This Is Why Alice In Chains Once Broke Up

Hailing from Seattle, Washington, Alice in Chains was one of the biggest players in the grunge music scene of the '90s. Unlike many of the other bands on the scene, Alice in Chains' brand of grunge was unique, carrying a hard rock feel that could be traced back to Layne Staley and Jerry Cantrell's heavy metal days before AIC formed. As uDiscoverMusic points out, much of grunge is derived from punk, not metal. It was this unique sound driven by Staley's powerful voice and Cantrell's lyrics that raised the band near the top of their genre

The band first made it big when the hit "Man in the Box" touched the airwaves in 1991, according to Loudwire, and they've since had several No. 1 hits on the Billboard Alternative Rock charts, including "Check My Brain" and "Your Decision." Alice in Chains is still considered one of the most popular grunge bands in the world. They don't have as many awards as some of the others and, as hard as it may be to believe, the band has never even won a Grammy, though they've been nominated for nine. Regardless, every hard rock junkie out there knows these guys. Unfortunately, their fame didn't come without a cost. Alice in Chains has a tragic history that includes the death of Staley, and even before his demise, there were other problems — problems that led to the band temporarily calling it quits.

Drugs did more than take Layne Staley's life

If you've heard of Alice in Chains, then you probably know that their former frontman and founding member, Layne Staley, died from a speedball (heroin and cocaine) overdose in 2002. The singer's death effectively ended the band for four years before it was revived, with William DuVall filling in for Staley during reunion shows in 2006, according to Blabbermouth. But that wasn't exactly a breakup; more like a hiatus to allow bandmates and fans proper grieving time. No, the breakup took place before Staley's death, but both essentially stemmed from the same problem.

The root cause of the band's temporary break up was plain and simple: Staley's drug problem. According to Revolver, Alice in Chains was set to open for Metallica on their spring 1994 tour, but Staley's heroin addiction — despite him being fresh out of rehab — caused the band to pull out at the last minute.

The band's drummer, Sean Kinney, told Rolling Stone that Staley showed up to practice high. The drummer lost his cool, threw down his drum sticks and promised never to play with the embattled singer again. Guitarist Jerry Cantrell agreed and, just like that, Alice in Chains parted ways. The other members of the band were worried they'd totally self-destruct while on the road, something Kinney said they didn't want to do in front of their fans.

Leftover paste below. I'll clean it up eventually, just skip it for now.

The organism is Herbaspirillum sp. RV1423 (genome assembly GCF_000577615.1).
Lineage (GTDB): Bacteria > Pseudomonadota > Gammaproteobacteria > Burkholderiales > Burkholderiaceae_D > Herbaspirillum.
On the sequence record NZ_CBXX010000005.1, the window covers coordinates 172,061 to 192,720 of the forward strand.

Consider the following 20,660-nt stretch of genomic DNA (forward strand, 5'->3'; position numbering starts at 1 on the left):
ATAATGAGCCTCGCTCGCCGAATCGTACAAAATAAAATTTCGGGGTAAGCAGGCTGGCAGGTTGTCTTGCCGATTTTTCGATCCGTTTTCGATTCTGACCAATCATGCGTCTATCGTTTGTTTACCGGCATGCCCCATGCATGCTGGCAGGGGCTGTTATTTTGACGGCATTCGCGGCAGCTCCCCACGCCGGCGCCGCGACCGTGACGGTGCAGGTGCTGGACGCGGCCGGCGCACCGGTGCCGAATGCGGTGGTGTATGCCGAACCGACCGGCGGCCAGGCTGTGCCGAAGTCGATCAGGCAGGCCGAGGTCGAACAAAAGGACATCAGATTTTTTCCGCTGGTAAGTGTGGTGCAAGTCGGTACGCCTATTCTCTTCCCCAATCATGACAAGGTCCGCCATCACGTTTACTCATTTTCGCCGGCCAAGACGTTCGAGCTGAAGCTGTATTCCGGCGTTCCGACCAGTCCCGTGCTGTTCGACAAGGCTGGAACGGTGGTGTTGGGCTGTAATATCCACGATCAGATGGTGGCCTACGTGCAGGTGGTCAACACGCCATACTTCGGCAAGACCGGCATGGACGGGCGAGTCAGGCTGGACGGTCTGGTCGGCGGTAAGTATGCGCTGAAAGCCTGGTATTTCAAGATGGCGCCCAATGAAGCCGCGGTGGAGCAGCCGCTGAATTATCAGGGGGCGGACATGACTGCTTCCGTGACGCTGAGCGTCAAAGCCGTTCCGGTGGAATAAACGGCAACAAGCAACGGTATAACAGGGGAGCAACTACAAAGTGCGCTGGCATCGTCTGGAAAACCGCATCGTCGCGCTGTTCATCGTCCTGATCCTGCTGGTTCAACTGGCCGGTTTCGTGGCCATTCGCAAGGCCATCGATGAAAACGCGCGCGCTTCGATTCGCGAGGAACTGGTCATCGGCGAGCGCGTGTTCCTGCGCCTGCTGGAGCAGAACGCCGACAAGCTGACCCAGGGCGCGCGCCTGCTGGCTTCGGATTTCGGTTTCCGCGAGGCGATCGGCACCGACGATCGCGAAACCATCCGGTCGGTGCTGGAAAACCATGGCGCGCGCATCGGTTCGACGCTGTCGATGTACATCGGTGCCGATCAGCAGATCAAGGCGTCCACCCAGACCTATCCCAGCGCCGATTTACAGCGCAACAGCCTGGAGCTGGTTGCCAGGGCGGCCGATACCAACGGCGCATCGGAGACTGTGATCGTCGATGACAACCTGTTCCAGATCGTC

The Alice in Chains breakup was rough

Alice in Chains may have given up their spot on the Metallica tour, but they weren't quite over yet. Staley did another stint in rehab, where the band believed the frontman was getting clean; there was still a chance for Alice in Chains to pull together some day, except Staley couldn't stay clean for long.

The breakup period was devastating for Staley. 

"When we first got together as a band, we were all brothers. We lived in the same house and partied together and drank as much as each other. But then we started to split apart and went different ways, and we felt like we were betraying each other," Staley told Rolling Stone

To make things even harder, rumors were spreading around the internet about Staley having AIDS or having died, but he was still alive and sort of kicking at the time.

Staley did a short solo project during the hiatus with Pearl Jam guitarist Mike McCready called Mad Season, but it neither the project nor the breakup would last long. According to The New York Times, Alice in Chains was only split for six months before they got back together in 1995. Unfortunately, Staley's drug problems didn't end until his tragic death, but fans are grateful for the music Alice in Chains put out while he was still around.